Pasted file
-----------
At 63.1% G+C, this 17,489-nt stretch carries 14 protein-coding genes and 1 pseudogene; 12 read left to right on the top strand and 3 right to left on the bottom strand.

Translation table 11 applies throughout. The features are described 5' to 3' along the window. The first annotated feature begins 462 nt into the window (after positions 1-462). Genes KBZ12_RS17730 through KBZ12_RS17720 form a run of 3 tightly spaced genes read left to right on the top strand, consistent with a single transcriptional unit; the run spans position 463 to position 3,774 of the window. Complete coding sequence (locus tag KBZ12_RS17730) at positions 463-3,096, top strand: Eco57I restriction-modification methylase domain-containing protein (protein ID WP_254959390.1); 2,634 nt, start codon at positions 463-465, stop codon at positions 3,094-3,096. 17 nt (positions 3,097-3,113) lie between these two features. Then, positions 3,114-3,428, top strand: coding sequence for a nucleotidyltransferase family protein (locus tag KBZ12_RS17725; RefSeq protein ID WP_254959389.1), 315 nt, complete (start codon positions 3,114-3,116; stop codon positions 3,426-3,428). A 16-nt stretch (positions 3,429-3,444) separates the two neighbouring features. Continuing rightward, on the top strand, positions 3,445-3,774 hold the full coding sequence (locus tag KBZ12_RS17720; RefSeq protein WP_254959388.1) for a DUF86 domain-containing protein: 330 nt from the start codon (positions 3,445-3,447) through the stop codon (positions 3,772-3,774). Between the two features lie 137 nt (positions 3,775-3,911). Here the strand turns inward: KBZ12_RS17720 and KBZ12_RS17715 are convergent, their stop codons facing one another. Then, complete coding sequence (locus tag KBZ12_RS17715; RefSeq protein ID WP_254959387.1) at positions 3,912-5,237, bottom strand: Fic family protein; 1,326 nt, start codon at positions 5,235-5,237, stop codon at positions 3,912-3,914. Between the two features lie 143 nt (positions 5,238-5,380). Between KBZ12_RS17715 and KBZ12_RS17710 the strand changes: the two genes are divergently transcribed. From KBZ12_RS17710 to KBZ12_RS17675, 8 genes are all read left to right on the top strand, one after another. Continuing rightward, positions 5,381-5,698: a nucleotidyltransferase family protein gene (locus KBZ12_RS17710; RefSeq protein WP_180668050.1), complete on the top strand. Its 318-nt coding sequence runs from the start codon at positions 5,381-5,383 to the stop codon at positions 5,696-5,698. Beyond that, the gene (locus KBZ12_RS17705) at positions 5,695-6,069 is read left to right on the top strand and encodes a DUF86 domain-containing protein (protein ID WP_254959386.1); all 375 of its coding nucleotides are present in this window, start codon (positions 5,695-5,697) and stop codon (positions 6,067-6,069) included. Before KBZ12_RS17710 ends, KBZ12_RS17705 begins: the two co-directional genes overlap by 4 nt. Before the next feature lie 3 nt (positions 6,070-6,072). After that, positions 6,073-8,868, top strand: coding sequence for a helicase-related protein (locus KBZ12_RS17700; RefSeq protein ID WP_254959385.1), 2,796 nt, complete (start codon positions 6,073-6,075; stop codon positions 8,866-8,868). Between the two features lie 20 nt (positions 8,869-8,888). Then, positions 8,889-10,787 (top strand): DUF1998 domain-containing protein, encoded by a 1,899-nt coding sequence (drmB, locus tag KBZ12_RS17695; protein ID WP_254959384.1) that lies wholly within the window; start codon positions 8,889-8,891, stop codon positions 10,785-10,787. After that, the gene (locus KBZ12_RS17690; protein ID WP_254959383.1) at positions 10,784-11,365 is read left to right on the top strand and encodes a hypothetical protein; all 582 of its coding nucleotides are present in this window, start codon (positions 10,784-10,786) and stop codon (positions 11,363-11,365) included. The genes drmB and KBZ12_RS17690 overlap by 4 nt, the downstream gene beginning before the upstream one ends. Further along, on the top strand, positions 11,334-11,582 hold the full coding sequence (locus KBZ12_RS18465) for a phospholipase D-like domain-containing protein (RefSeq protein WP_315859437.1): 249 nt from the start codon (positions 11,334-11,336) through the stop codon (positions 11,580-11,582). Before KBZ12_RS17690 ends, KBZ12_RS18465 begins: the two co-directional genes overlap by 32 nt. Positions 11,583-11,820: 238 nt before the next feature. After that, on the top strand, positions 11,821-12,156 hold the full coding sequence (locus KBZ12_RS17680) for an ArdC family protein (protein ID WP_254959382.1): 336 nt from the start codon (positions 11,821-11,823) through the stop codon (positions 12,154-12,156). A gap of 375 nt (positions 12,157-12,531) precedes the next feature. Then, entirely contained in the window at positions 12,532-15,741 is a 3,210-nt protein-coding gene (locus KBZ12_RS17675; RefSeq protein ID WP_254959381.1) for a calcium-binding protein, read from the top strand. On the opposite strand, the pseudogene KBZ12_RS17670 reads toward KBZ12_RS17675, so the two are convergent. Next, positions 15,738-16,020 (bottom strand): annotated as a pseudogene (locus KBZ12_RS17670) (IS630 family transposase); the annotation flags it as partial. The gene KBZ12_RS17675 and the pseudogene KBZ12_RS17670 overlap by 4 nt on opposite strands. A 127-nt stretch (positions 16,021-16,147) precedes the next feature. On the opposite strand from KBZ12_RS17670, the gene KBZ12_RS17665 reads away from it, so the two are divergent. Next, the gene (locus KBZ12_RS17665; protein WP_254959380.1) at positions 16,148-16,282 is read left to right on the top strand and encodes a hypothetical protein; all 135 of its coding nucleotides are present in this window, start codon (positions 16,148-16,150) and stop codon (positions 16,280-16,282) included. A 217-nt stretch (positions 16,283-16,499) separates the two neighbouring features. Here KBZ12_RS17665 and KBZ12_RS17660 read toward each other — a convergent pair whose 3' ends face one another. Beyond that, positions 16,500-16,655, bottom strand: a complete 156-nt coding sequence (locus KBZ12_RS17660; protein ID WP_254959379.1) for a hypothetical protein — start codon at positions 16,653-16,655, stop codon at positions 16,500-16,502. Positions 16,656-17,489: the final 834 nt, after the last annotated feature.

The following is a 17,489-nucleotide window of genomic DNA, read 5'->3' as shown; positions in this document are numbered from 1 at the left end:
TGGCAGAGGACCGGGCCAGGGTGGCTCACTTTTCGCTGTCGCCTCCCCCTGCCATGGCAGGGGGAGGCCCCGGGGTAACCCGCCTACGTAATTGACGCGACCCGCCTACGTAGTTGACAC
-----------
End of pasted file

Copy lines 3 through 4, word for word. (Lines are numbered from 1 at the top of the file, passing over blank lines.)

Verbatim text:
The following is a 17,489-nucleotide window of genomic DNA, read 5'->3' as shown; positions in this document are numbered from 1 at the left end:
TGGCAGAGGACCGGGCCAGGGTGGCTCACTTTTCGCTGTCGCCTCCCCCTGCCATGGCAGGGGGAGGCCCCGGGGTAACCCGCCTACGTAATTGACGCGACCCGCCTACGTAGTTGACAC